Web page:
Madinat al-Muslimeen Islamic Message Board
|Professor to Be Deported After Secret Evidence Case/NY Times|
|11/28/01 at 10:52:21|
November 27, 2001
Professor to Be Deported After Secret Evidence Case
By DANA CANEDY
IAMI, Nov. 26 — A Palestinian man who was held in United States
custody for more than three and a half years on secret evidence was
jailed again this weekend after an appeals court ruled that the
government could deport him.
The professor, Mazen al-Najjar, who was born in Israeli-occupied Gaza
and settled in Tampa, Fla., was arrested outside his home on Saturday
and faces deportation for overstaying a student visa in the early
Last Tuesday, the United States Court of Appeals for the 11th
Circuit, in Atlanta, upheld Mr. Najjar's deportation.
The Justice Department maintains that Mr. Najjar has ties to
terrorist groups and that his legal recourse for fighting deportation
has simply run out. But lawyers for Mr. Najjar say he is being used
to test the government's powers to detain foreigners, particularly
men of Middle Eastern descent, a power they say the government is
Mr. Najjar, a former adjunct professor at the University of South
Florida, has raised three daughters in Tampa, is active in a mosque
and has no criminal record. He came to the attention of federal
authorities because of his involvement in the World and Islam Studies
Enterprise, a research center affiliated with the university, and the
Islamic Concern Project, whose activities included sending money to
orphans in occupied Palestine, his lawyers said.
The Justice Department said Mr. Najjar supported terrorism through
The I.C.P. and the World and Islam Studies Enterprise "are front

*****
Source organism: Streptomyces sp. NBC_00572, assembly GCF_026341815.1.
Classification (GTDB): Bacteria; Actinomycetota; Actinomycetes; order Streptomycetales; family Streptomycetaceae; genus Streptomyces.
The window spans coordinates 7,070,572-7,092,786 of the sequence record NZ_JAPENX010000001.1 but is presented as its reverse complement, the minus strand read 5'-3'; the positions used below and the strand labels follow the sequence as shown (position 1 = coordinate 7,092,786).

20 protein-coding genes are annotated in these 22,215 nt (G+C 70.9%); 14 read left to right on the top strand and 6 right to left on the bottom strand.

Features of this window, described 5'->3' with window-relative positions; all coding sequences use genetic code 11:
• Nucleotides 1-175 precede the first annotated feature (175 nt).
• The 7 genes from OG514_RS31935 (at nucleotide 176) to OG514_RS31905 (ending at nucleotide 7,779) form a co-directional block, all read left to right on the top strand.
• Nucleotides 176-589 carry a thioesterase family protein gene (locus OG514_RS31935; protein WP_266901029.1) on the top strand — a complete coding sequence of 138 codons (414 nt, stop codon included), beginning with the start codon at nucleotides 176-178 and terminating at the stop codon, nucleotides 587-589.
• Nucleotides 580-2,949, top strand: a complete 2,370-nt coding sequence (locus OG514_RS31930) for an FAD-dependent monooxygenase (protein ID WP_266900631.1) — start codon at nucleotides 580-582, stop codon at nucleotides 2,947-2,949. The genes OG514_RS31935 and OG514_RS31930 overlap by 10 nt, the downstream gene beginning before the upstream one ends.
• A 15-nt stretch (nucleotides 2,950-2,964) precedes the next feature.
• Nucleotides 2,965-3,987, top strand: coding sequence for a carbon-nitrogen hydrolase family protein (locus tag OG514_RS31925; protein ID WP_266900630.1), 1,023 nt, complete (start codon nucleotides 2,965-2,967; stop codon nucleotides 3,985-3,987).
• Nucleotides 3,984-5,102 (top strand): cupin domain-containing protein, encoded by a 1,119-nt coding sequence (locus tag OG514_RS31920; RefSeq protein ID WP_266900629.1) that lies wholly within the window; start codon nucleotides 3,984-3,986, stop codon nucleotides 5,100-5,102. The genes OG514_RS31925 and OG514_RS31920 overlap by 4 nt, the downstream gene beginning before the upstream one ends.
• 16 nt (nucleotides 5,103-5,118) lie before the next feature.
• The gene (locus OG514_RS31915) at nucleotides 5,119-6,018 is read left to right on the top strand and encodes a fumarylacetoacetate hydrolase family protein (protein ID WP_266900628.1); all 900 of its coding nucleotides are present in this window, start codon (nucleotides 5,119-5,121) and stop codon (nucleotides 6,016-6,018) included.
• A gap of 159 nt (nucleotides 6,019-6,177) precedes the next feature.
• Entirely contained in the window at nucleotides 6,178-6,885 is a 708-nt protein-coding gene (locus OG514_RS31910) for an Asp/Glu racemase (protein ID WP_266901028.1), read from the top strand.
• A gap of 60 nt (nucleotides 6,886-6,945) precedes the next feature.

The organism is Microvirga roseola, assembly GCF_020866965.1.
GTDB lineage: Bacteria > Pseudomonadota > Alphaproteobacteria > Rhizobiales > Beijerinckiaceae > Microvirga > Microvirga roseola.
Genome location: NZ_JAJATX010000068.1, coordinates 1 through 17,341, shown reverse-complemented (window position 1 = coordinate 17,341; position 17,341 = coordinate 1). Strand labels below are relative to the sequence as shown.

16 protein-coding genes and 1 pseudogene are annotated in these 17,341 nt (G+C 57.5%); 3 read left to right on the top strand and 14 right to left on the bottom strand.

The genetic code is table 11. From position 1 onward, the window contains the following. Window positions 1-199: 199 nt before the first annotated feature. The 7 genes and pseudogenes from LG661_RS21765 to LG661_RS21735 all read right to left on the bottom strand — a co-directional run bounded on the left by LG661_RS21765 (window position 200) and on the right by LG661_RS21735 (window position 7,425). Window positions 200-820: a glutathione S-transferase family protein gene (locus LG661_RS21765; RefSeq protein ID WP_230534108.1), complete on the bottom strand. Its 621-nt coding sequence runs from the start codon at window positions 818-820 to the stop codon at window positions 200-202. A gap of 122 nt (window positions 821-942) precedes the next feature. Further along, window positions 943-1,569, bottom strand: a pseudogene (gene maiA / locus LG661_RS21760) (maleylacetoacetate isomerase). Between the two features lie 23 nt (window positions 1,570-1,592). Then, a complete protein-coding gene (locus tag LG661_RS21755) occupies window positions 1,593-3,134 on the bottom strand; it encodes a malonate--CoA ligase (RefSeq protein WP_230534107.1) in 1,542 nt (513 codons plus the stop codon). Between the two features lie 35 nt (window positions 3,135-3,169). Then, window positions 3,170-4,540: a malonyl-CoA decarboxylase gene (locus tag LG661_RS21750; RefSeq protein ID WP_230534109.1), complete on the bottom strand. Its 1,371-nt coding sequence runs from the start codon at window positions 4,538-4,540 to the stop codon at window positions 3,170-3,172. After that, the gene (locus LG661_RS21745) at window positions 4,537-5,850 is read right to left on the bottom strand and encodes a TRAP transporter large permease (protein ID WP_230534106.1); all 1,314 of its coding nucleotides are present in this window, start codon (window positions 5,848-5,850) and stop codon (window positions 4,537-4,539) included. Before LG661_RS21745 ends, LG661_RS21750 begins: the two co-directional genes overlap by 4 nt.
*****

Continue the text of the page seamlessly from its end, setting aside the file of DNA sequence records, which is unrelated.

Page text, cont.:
organizations that raised funds for militant Islamic-Palestinian
groups such as the Palestinian Islamic Jihad and Hamas," the Justice
Department said in a statement. "Furthermore, Al-Najjar's Tampa-based
I.C.P. was responsible for petitioning for other known terrorists to
obtain visas to enter the United States."
Mr. Najjar has repeatedly denied those accusations. One of his
lawyers said today that the government had never proved its case.
"This was one of the last secret evidence cases," said David Cole,
Mr. Najjar's lead lawyer and a professor at the Georgetown University
Law Center. "The government has lost case after case in which it has
sought to detain or deport aliens on the basis of secret evidence."
The Immigration and Naturalization Service first detained Mr. Najjar
in May 1997, contending that he was involved in organizations that
were fronts for terrorism. But citing national security, the
government refused to reveal its evidence to Mr. Najjar's lawyers.
In May 2000, a federal judge in Miami ruled that Mr. Najjar's
detention violated due process and ordered a hearing in which he
would be able to confront the evidence against him. Last December, an
immigration judge ruled that a summary of the secret evidence
provided by the Immigration and Naturalization Service was not
detailed enough to allow Mr. Najjar to defend himself.
The Board of Immigration Appeals decided to release Mr. Najjar, and
he left jail on Dec. 15.
Russell Bergeron, a spokesman for the immigration service in Miami,
said today that last week's decision to detain Mr. Najjar "was made
in consultation with the Justice Department, although it is based
purely on immigration issues."
Mr. Najjar's lawyers said they were reviewing options that might
enable him to remain in the country.
"We don't believe that it is proper for I.N.S. to detain Mazen al-
Najjar because the government has already failed to prove that he was
either a threat to national security or a danger to the community,"
said Martin Schwartz, one of his lawyers.
A Justice Department spokesman said Mr. Najjar's arrest had occurred
after he exhausted his appeals through the courts.
"All of them found Mazen al-Najjar did not merit relief from
deportation," said the spokesman, Dan Nelson. "This is a matter that
addresses an immigration law violation of Mr. Najjar on his student
visa when he entered the U.S. originally in 1984."
Individual posts do not necessarily reflect the views of Jannah.org, Islam, or all Muslims. All trademarks and copyrights on this page are owned by their respective owners. Comments are owned by the poster and may not be used without consent of the author.The rest © Jannah.Org